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From the Rev: Beauty for Ashes

Beauty for AshesWith the season of Lent beginning in a just a week and a half, my calendar for Wednesday, February 18 is marked “Ash Wednesday.” It is on this particular day that much of the Christian world sets aside a time to receive ashes. It is on this particular day that the themes of repentance are brought to the forefront of Christian minds. The tradition of ashes going back into the ancient times when people would wear sackcloth and places ashes on their forehead as a sign of mourning. But while there is an appropriate time and place for mourning and grieving, Scripture reminds us that there is a time that comes when we are graced with an exchange – His beauty, for our ashes. God’s goodness for our messiness.

Beauty for Ashes: Receiving Beauty

The season of Lent is the ideal time to consider and reflect on the text from the Hebrew prophet Isaiah which reads,

To all who mourn in Israel,
    he will give a crown of beauty for ashes,
a joyous blessing instead of mourning,
    festive praise instead of despair.
In their righteousness, they will be like great oaks
    that the Lord has planted for his own glory. (Isaiah 61:3, NLT)

This particular text has deep meaning for Christians around the world as it follows the early (and scandalous) words read by Jesus of Nazareth early in his ministry. It was to those gathered in his hometown synagogue of Nazareth that he reads Isaiah 61:1-2,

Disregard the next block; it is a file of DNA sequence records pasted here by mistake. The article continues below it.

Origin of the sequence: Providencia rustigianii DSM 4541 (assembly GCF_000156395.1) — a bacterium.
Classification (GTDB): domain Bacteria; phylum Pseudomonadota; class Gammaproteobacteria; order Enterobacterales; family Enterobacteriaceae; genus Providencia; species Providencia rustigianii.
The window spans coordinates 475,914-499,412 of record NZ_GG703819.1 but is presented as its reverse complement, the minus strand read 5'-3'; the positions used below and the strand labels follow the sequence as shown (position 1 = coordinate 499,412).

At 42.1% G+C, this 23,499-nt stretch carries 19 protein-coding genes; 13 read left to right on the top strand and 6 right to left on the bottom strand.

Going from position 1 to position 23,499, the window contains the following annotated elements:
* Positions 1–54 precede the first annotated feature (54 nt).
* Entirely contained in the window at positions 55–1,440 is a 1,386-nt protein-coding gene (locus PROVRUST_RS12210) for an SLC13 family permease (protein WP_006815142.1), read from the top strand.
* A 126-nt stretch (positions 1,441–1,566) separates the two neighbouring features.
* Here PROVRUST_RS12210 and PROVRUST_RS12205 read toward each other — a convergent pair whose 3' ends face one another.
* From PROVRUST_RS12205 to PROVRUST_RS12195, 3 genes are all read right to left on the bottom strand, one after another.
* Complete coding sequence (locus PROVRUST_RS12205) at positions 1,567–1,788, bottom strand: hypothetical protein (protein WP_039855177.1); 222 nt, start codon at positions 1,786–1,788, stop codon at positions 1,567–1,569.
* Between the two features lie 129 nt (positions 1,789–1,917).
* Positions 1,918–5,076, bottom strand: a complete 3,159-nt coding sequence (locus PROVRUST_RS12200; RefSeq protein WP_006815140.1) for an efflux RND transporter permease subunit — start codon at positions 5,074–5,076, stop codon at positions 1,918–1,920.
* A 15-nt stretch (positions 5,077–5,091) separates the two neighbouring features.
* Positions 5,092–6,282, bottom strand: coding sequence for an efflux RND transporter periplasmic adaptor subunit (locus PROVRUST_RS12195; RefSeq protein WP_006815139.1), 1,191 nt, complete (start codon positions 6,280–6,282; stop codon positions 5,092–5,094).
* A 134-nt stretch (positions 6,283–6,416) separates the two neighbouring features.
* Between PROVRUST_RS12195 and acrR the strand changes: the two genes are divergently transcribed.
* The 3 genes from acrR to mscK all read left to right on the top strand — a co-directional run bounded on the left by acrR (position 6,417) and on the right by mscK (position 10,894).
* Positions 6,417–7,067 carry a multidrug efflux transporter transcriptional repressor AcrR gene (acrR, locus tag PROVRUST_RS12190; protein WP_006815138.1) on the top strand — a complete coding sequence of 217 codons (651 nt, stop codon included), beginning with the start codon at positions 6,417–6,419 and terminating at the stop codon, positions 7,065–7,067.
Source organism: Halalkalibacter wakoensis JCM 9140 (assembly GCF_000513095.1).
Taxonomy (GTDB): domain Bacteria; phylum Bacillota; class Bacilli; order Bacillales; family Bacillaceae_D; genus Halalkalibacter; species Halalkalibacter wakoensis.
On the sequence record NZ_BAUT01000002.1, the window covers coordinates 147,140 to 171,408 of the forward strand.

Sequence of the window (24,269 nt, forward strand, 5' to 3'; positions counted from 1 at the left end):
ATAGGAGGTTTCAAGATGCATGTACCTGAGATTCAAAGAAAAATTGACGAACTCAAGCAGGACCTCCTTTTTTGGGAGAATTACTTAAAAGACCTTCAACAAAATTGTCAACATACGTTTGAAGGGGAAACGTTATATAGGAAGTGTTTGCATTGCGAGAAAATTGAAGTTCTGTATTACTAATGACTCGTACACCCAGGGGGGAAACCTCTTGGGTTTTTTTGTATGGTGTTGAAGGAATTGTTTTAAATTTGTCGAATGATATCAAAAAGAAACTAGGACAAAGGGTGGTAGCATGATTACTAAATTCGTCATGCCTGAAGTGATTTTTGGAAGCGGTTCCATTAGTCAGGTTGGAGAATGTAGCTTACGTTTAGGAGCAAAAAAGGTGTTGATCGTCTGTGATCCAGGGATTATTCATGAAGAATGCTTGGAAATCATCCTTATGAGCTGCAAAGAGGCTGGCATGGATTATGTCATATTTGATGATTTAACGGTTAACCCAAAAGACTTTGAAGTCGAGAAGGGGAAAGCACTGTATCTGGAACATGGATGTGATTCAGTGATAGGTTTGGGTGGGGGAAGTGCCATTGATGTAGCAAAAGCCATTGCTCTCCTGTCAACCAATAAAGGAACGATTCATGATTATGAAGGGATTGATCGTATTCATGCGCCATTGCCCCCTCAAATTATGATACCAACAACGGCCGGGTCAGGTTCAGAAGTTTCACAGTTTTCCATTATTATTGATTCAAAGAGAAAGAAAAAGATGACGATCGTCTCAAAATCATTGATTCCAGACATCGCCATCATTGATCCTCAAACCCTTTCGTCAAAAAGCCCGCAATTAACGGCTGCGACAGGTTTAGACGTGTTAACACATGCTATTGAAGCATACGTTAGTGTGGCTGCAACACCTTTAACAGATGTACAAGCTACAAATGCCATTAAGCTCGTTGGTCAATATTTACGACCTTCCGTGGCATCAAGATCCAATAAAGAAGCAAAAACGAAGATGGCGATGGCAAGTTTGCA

The Spirit of the Lord is upon me,
    for he has anointed me to bring Good News to the poor.
He has sent me to proclaim that captives will be released,
    that the blind will see,
that the oppressed will be set free,
     and that the time of the Lord’s favor has come.

After reading the scroll and returning to his seat in the synagogue he spoke,

The Scripture you’ve just heard has been fulfilled this very day!

Coming in Luke 4, Jesus’ rejection in his hometown of Nazareth wasn’t the typical start to an effective anything (business, movement, ministry). Usually, you win over your friends, family, and neighbors and influence them in order to start up a successful following or tribe. But for the place where Jesus’ had grown up and amongst the people that knew him best, there was nothing but anger and a raging mob to try and kill this blasphemous rabbi.

The crowd couldn’t believe – which means they couldn’t receive – that anyone could claim to bring the Good News, to proclaim release and freedom for the prisoner and oppressed. These were words only to be spoken by the Messiah, the Promised One of Israel. And hadn’t they watched this boy, Jesus, grow up the son of a carpenter? How could he be the Messiah?

Sometimes among the people that I work with – whether the professional athletes, coaches, or executives – there is a disbelief. That there could be freedom, that there could be salvation from the ugliness and messiness of life is beyond their comprehension and belief and sometimes they turn on those who might be trying to encourage them and show them that there is another way; that they can exchange the ashes of their lives for God’s beautiful grace.

Beauty for Ashes: Mourning Comes to an End